To the editor:
The Green New Deal (GND) has brought needed energy and attention to the climate debate. At the same time, it is more aspirational than achievable. What we desperately need is climate policy focused on affordable, actionable strategies for reducing global emissions that can be passed by this or the next Congress.
Reducing CO2 emissions will be expensive, very expensive. Spending on climate action will compete for funding with other important priorities in a budget with projected trillion-dollar annual deficits. Climate policy should focus on least-cost strategies for reducing “global” emissions rather than focusing solely on US emissions or overreaching to a list of progressive ideas.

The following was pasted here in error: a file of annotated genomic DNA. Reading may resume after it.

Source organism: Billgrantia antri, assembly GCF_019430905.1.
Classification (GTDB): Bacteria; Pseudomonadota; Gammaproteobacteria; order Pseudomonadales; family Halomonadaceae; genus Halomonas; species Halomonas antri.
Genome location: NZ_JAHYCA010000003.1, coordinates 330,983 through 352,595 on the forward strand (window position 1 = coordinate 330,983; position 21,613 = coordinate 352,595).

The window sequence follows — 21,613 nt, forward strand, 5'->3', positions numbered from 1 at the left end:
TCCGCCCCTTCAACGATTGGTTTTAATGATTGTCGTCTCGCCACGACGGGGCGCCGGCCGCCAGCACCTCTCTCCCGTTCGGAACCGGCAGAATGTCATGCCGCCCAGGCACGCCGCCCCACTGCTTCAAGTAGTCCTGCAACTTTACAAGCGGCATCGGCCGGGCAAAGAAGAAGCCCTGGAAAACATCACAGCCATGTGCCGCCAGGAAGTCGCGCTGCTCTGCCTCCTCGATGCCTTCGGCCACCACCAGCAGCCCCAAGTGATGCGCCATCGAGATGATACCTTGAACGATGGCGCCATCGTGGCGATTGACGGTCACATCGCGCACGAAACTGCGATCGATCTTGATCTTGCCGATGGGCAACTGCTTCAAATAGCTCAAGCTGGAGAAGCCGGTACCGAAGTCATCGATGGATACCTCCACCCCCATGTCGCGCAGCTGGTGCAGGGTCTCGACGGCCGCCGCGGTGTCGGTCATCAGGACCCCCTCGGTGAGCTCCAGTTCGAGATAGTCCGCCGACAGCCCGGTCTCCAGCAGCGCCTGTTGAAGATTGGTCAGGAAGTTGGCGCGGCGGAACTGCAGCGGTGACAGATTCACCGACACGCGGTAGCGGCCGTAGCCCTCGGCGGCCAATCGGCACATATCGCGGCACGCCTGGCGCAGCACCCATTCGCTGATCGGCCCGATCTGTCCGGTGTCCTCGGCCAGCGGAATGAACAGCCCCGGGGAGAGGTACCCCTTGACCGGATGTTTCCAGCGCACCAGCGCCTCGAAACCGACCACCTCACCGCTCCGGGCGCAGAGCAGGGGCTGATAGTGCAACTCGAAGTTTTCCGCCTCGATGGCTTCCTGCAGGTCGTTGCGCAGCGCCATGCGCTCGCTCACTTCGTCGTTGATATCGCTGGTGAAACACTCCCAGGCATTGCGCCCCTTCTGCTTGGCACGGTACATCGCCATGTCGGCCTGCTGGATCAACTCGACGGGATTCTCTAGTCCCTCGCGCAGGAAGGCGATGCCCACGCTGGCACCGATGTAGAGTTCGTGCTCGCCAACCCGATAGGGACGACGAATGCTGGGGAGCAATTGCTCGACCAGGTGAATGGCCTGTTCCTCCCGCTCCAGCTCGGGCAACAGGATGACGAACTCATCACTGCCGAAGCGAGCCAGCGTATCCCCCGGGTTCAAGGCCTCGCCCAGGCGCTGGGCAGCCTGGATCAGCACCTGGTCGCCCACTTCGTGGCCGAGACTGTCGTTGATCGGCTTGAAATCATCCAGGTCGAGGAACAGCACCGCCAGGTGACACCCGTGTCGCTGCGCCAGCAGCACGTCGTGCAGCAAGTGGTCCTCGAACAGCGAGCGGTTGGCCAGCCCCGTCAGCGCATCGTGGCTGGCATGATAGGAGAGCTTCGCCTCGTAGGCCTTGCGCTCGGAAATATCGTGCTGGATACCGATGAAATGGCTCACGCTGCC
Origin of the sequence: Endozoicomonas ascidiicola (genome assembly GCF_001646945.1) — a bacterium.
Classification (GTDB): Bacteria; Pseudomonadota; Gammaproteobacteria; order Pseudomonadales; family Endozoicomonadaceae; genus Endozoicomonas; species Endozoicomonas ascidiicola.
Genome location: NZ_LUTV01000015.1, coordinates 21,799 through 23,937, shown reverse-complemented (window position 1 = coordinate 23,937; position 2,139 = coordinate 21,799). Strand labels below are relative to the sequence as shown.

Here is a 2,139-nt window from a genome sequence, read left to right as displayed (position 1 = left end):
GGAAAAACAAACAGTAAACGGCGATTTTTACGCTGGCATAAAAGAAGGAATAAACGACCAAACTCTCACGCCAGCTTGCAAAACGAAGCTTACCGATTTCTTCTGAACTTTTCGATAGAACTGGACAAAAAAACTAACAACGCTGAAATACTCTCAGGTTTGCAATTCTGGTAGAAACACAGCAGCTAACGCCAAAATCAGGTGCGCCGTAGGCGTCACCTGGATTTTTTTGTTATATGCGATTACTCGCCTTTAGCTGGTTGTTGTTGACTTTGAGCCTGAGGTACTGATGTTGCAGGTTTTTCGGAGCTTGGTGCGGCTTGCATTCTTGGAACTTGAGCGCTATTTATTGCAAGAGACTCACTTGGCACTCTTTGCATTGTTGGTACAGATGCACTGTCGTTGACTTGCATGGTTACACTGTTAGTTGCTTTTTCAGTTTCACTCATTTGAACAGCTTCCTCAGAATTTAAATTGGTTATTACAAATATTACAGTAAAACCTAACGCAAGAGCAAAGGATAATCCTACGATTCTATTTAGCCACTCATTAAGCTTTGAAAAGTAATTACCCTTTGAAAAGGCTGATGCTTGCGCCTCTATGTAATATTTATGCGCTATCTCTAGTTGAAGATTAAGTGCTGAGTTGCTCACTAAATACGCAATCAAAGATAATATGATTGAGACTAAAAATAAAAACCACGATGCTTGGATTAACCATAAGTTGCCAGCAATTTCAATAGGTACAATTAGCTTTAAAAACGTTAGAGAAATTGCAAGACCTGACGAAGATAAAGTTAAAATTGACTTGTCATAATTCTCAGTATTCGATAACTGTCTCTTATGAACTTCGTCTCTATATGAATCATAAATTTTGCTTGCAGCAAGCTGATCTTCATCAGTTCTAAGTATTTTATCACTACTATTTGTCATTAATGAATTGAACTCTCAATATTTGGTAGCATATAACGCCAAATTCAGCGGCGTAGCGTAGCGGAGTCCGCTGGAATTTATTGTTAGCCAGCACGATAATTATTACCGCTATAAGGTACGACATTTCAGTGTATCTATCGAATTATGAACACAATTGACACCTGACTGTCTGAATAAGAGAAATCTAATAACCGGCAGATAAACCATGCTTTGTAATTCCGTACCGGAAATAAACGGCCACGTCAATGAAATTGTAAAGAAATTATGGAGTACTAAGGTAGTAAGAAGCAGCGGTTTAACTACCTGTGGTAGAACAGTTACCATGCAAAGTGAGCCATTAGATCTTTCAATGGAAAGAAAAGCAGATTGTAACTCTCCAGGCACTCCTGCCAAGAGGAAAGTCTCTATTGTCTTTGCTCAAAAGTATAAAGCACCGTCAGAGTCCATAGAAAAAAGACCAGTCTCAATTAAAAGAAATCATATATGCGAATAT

The US contributes around 14% of global emissions and it won’t be enough to reduce or even eliminate our emissions. Our policies need to include environmental tariffs or other inducements pushing developing counties to limit their emissions.
A least-cost approach should invest in global efforts, like reforestation and hydro development, rather than wringing out the costly last ton of US carbon emissions. It should redirect existing subsidies, like those for biofuels, to the most cost-effective projects and use carbon taxes to encourage market innovation and fund research on carbon capture.
Tying the GND to a larger social agenda or unrealistic and unaffordable goals will not lead to meaningful climate action. The urgency of the crisis requires us to focus to what is achievable and affordable. It may also require sacrificing environmental purity around nuclear plants, natural gas generation and dam removal.
The Green New Deal is a call to action. We should not let the perfect stand get in the way of acting now!